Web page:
Light Levels and Timing
Light levels were determined at the wrist using the AW-L Actiwatch (Mini Mitter Co. Inc., Bend, OR) . Data were cleaned in Actiware 5 (Philips/Respironics), this involved excluding periods where the actigraph was taken off the wrist . In order for a day to be considered valid and therefore included in the analysis it could not have more than four hours of excluded data in a 24 hour period. For each participant light and activity data were exported from the Actiware 5 program at a time resolution of 2 minutes (epoch). These exported data were first smoothed using a 5 point (10 minute) moving average (Figure 1) and then aggregated over 24 hours for each participant (Figure 2).
Light data (lux) for up to 6.5 days is plotted by hour starting at 12 pm on day 1 (hours). The red data points and line indicate when the light level was greater than 500 lux. The data points with a zero lux value are not shown since the log of 0 is not a number.
Individual light data (lux) for up to 7 days is plotted by time of day (clock time in hours). The smoothed average is shown as a bold line while the MLiT500 is shown as a star, the open circles represent individual illuminance data points and each day is represented as a different color. The 500 lux threshold is shown as a continuous horizontal line. Panels A–C represents light profiles with a range of MLiT500. Areas where there are no data points (night time in Panel A and C) are where the light level readings were zero since the log of 0 is not a number. Panel A, represents an individual with a MLiT500 at 13∶52 hrs; panel B represents an individual with an MLiT500 at 10∶02 hrs and panel C represents an individual with an MLiT500 at 14∶35 hrs.
The following variables were calculated from this smoothed and aggregated data for each participant, time above threshold (TAT), mean light timing above threshold (MLiT) and standard deviation of the MLiT. TAT and MLiT were also calculated separately for the day-time (6 am–8 pm) and the night-time (8 pm–6 am). TAT is defined as the number of 2 minute epochs above a given threshold multiplied by 2 minutes. Mean light timing (MLiT) above threshold integrates information on the intensity (lux threshold), duration (number of 2 minute epochs above the threshold) and timing (clock time of each 2 minute epoch above the threshold) of light exposure. Individual level MLiTC is formulated with general threshold C of LUX as:Where is the jth epoch and is 1 if LUX>C on the kth day with indicators: j = 1,…,720; k = 1,…,7; and C = 500, 1000, 1500. Here j reaches 720 because the light exposure in LUX is measured every two minutes for 24 hours (720 = 24×60÷2). Thus, for example, MLiT500 of 720 minutes indicates that one’s light exposure being greater than 500 lux is on average centered around 720 minutes (or around 12 PM if the period starts at 12 AM) throughout 24 hours for the 7 days. MLiT500 was only available in 51 participants due to threshold requirements. Representative examples of individual profiles of light and the timing of MLiT500 are provided in Figures 1 and 2. The standard deviation of MLiT is defined as the standard deviation of all the times of the 2 minutes bins above a given threshold, and was determined to quantify the spread of the clock times above a given threshold.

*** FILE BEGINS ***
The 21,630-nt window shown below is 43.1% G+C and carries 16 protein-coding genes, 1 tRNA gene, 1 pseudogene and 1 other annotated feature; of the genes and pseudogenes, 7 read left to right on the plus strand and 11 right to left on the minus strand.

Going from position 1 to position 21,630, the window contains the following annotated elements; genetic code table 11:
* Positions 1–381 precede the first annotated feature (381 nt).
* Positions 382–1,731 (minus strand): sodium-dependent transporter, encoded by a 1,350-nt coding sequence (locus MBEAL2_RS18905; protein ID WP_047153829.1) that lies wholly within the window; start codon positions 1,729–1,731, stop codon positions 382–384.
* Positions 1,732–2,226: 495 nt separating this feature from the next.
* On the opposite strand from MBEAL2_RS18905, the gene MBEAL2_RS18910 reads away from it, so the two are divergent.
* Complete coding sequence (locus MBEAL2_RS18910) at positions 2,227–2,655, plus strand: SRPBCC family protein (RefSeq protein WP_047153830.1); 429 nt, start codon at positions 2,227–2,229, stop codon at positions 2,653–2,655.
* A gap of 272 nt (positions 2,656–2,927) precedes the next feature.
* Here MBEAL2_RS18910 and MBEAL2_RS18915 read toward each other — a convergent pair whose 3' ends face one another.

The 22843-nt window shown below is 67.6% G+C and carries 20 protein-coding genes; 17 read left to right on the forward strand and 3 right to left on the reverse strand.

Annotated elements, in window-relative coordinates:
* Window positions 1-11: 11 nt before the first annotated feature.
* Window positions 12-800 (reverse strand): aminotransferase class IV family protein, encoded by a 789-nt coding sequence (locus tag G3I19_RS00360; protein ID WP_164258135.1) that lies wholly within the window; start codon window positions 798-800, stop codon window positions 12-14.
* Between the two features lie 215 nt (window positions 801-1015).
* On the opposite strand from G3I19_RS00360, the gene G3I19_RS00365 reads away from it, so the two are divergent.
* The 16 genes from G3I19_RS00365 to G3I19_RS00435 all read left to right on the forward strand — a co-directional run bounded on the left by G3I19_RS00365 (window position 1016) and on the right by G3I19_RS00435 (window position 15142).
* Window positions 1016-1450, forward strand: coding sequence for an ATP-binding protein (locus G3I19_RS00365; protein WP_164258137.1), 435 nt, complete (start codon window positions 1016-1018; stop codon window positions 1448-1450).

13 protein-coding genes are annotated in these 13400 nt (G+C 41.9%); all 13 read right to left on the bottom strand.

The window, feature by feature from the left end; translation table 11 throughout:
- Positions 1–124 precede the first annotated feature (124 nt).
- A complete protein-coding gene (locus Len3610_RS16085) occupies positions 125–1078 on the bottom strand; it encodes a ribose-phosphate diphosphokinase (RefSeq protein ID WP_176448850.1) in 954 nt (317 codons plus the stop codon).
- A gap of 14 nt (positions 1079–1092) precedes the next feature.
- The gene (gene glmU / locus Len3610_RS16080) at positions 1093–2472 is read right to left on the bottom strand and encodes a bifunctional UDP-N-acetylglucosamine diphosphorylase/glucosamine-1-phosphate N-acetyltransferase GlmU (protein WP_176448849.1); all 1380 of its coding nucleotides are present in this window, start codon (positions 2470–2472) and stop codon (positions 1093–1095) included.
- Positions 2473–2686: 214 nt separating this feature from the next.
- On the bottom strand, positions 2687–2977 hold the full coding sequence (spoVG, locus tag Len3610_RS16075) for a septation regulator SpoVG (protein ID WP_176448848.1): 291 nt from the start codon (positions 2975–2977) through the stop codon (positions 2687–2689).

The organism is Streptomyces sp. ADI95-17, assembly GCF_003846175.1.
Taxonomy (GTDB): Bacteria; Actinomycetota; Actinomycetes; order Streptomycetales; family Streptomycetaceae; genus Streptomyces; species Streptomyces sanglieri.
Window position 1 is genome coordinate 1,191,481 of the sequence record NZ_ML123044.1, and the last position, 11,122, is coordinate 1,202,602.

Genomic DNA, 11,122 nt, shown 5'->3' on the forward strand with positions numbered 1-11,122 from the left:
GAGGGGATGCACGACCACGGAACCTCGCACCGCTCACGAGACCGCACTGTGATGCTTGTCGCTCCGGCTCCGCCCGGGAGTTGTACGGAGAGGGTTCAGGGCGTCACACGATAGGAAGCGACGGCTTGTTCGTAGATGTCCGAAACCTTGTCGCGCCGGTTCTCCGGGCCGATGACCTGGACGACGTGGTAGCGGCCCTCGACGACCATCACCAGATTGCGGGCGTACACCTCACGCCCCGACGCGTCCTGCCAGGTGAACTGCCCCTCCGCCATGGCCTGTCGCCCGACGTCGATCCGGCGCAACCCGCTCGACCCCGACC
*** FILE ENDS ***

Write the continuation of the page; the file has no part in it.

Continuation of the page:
Data were analyzed using SPSS v. 21.0 using bivariate correlations and multivariable linear regression analyses. In bivariate correlations, we tested correlations of BMI with sleep timing, duration, caloric intake and light variables, including TAT and MLiT at 100, 500, and 1000 lux for 24 hours. For models in which light was a significant predictor of BMI, the light variable was entered into the model to predict BMI controlling for midpoint of sleep. In the second model, we also controlled for relevant covariates including age, gender, season, activity counts (24 hours) , sleep midpoint and total sleep time by entering them as covariates in a regression equation. We also conducted sensitivity analyses on TAT and MLiT to evaluate thresholds ranging from 1–1400 lux for the following time periods 1) the entire day (24 hours), 2) day-time (6 am–8 pm), 3) night-time (8 pm–6 am) and 4) morning (8 am–12 pm). The times for day and night were selected to approximate times when there may have been natural light year round, other time windows were initially examined without significant changes to the results (for example day-time 9∶00 am–11∶59 pm and night-time 12∶00 am–8∶59 am to approximate the average sleep-wake schedule). In addition, a sensitivity analysis was conducted to evaluate the influence of measurement error on correlations with BMI. Statistical significance was defined as p<.05 on two tailed tests. Data are available upon email request to the senior author (Phyllis C. Zee).
Participant demographic, sleep, caloric intake and light characteristics are listed in Table 1. Average age of the participants was 30.6 years (SD = 11.7) and half of the participants were female. Average BMI was in the normal range (M = 24.0, SD = 4.2); 58% reported a BMI equal to or below 24. The average number of valid actigraphy days available was 6.2 (range 5–9 days). Average sleep start time was 01∶26 (02∶03) and average sleep end time was 08∶49 AM (02∶14). Average midpoint of sleep was 05∶12 AM (02∶14), and sleep duration was 6.2 hours (0.9). Average MLiT500 was 13∶05 (01∶46), average time above a threshold of 500 lux was 1.4 (1.3) hours. The standard deviation of MLiT was greater at the 100 lux threshold (4.4 hours) than at the higher thresholds (1.4-1.2 hours).